MassDevelopment

City of Champions Looks for a Winning Streak

January 27, 2019 : Banker & Tradesman, by Christopher R. Vaccaro


Brockton Set to Offer Up Parcels for Redevelopment

Brockton TDI District
In 2015, MassDevelopment designated Brockton’s downtown as a Transformative Development Initiative district, envisioning it as a “lively, walkable multi-cultural center."

Brockton is known as the “City of Champions” because of Rocky Marciano and Marvelous Marvin Hagler, two professional boxers who once called the city home. Marciano held the world heavyweight championship from 1952 to 1956, and retired undefeated as champion. Hagler was the undisputed middleweight champion from 1980 to 1987. Brockton high school athletes are known as the “Boxers,” in honor of Marciano and Hagler.

Hagler left the ring in 1988 and pursued an acting career in Italy. Since then, Brockton has focused on creating a winning streak for its economy. In addition to excellent highway access, Brockton has three Commuter Rail stations, offering 30-minute trips to Boston’s South Station.  Yet despite these amenities, economic success has been elusive. There are signs that this will change.

City Focused on 66 Acres
In 2015, MassDevelopment designated Brockton’s downtown as a Transformative Development Initiative (TDI) district, under a program designed to jump-start development in Gateway Cities.  Mayor Bill Carpenter, Planning Director Rob May and Brockton Redevelopment Authority Executive Director Robert Jenkins soon finalized an urban revitalization plan under Massachusetts General Laws Chapter 121B, covering 66 downtown acres. The plan envisions making downtown Brockton a “lively, walkable multi-cultural center” that capitalizes on “its role as a regional governmental, service and transit center” with new housing and mixed use developments.

Brockton TDI District
MassDevelopment is aiming to jump-start growth in a 66-acre zone in Brockton’s downtown.

Chapter 121B allows cities to identify distressed areas for redevelopment, and gives them the tools to achieve that goal. Local redevelopment authorities may take failing properties by eminent domain and sell them to private developers committed to the revitalization plan. The aim is to harness private development to achieve the public purpose of urban renewal.

This use of eminent domain can be controversial, but the United States Supreme Court upheld it in the 2005 Kelo v. New London decision. In Kelo, the city of New London selected a neighborhood for redevelopment as a Pfizer Pharmaceuticals research facility, and sought eminent domain takings of several private homes. Some homeowners objected. In a 5-4 decision, the Supreme Court ruled that although government authorities generally cannot use eminent domain to transfer private property to private developers, New London’s takings were justified as part of an urban renewal plan that would benefit the public at large. Ironically, after the Supreme Court’s decision, Pfizer abandoned New London in 2009.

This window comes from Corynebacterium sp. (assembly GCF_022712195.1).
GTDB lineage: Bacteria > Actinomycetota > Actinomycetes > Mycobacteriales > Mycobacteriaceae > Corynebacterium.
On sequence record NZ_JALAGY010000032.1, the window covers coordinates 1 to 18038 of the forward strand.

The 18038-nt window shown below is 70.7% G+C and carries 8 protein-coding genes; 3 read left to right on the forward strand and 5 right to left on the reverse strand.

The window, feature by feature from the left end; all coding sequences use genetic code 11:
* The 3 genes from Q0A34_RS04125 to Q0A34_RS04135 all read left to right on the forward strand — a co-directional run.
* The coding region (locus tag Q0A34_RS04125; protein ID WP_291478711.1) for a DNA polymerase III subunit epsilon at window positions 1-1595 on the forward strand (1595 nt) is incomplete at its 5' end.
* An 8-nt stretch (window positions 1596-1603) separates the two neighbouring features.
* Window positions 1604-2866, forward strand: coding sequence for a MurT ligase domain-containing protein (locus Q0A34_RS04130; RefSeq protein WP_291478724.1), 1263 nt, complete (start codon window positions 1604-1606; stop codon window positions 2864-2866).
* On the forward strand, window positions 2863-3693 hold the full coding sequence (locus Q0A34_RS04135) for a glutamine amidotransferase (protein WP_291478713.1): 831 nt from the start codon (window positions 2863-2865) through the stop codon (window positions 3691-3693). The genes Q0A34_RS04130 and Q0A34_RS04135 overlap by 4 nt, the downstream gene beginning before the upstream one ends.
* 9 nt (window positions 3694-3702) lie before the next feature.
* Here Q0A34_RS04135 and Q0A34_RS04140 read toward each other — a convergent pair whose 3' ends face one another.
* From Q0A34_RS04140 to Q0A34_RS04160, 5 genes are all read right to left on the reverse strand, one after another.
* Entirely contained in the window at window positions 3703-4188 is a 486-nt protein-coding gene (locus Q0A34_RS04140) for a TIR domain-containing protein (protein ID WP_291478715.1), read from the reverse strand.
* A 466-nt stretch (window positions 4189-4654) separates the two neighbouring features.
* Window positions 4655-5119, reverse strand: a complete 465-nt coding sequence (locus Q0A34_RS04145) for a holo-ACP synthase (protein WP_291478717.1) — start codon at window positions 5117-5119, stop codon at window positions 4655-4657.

Smart Growth Districts Producing Results
The Brockton Redevelopment Authority expects to publish a request for qualification in February, to attract developers interested in buying underperforming properties. The city prefers that downtown owners willingly make their properties available for redevelopment, but it will use eminent domain if necessary. Last December, after months of fruitless negotiations with a property owner, the city took a derelict 8-story building at 93 Centre St., paid the owner $1.02 million, and sold it to a developer for the same price.

Brockton’s revitalization plan is producing results. The city established four Smart Growth Zoning Districts under Massachusetts General Laws Chapter 40R, allowing higher density projects near the main Commuter Rail station. As a result, 150 dwelling units were completed, and 250 more units are permitted. Several of these projects are utilizing the Housing Development Incentive Program under Massachusetts General Law Chapter 40V, which provides state tax credits for market-rate housing production in Gateway Cities.

On the commercial side, W. B. Mason recently expanded its Brockton headquarters with an $8.5 million investment and historic tax credits. Brockton also secured District Improvement Financing through Massachusetts General Laws Chapter 40Q. This allows Brockton to dedicate real estate taxes derived from increased assessed values in the revitalization district, to other projects within the district. Brockton is using this revenue to finance a 414-space downtown parking garage.

Brockton is even taking advantage of the Opportunity Zone Program under the federal Tax Cut and Jobs Act of 2017. Last May, Gov. Charlie Baker’s administration establish three Opportunity Zones in Brockton under the new tax law. Investments in these zones may qualify for favorable capital gains tax treatment.  When combined with the multiple layers of state and local incentives already in place, Brockton’s Opportunity Zones are quite attractive.

Brockton’s Mayor Bill Carpenter is optimistic.

“We believe that the next 24 months will be the most exciting time for Downtown Brockton in the past half century,” he said. “We are building a new Brockton.”

The mayor’s team laid the groundwork to revitalize this Gateway City. Now it’s up to developers to pursue this opportunity.